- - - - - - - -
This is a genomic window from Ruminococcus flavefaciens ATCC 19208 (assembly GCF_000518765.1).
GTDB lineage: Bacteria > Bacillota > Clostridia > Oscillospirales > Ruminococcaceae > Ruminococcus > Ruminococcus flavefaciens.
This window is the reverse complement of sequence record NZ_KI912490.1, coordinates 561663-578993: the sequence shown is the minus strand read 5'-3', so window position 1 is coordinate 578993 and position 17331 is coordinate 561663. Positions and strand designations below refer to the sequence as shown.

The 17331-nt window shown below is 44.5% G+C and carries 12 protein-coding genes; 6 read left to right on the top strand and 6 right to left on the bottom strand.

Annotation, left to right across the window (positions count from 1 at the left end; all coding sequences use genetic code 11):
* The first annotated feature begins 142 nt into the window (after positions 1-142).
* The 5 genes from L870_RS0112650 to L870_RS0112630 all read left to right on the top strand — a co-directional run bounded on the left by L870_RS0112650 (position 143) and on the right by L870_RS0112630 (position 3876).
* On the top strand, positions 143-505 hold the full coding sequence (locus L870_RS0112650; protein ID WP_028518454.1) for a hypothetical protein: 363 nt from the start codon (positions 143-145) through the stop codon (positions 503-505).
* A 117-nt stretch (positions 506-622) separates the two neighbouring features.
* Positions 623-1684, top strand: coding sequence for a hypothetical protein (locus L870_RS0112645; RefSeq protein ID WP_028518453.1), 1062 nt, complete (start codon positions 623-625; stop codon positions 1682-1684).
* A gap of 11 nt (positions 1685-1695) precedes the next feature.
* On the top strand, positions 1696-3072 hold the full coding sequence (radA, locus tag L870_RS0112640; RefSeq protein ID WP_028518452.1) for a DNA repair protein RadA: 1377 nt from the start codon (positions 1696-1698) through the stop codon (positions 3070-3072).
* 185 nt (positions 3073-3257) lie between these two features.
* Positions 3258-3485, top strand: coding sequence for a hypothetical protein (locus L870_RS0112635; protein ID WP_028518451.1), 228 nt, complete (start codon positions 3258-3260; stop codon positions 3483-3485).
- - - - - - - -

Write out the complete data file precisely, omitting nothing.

This is a genomic window from Ruminococcus flavefaciens ATCC 19208 (assembly GCF_000518765.1).
GTDB lineage: Bacteria > Bacillota > Clostridia > Oscillospirales > Ruminococcaceae > Ruminococcus > Ruminococcus flavefaciens.
This window is the reverse complement of sequence record NZ_KI912490.1, coordinates 561663-578993: the sequence shown is the minus strand read 5'-3', so window position 1 is coordinate 578993 and position 17331 is coordinate 561663. Positions and strand designations below refer to the sequence as shown.

The 17331-nt window shown below is 44.5% G+C and carries 12 protein-coding genes; 6 read left to right on the top strand and 6 right to left on the bottom strand.

Annotation, left to right across the window (positions count from 1 at the left end; all coding sequences use genetic code 11):
* The first annotated feature begins 142 nt into the window (after positions 1-142).
* The 5 genes from L870_RS0112650 to L870_RS0112630 all read left to right on the top strand — a co-directional run bounded on the left by L870_RS0112650 (position 143) and on the right by L870_RS0112630 (position 3876).
* On the top strand, positions 143-505 hold the full coding sequence (locus L870_RS0112650; protein ID WP_028518454.1) for a hypothetical protein: 363 nt from the start codon (positions 143-145) through the stop codon (positions 503-505).
* A 117-nt stretch (positions 506-622) separates the two neighbouring features.
* Positions 623-1684, top strand: coding sequence for a hypothetical protein (locus L870_RS0112645; RefSeq protein ID WP_028518453.1), 1062 nt, complete (start codon positions 623-625; stop codon positions 1682-1684).
* A gap of 11 nt (positions 1685-1695) precedes the next feature.
* On the top strand, positions 1696-3072 hold the full coding sequence (radA, locus tag L870_RS0112640; RefSeq protein ID WP_028518452.1) for a DNA repair protein RadA: 1377 nt from the start codon (positions 1696-1698) through the stop codon (positions 3070-3072).
* 185 nt (positions 3073-3257) lie between these two features.
* Positions 3258-3485, top strand: coding sequence for a hypothetical protein (locus L870_RS0112635; protein ID WP_028518451.1), 228 nt, complete (start codon positions 3258-3260; stop codon positions 3483-3485).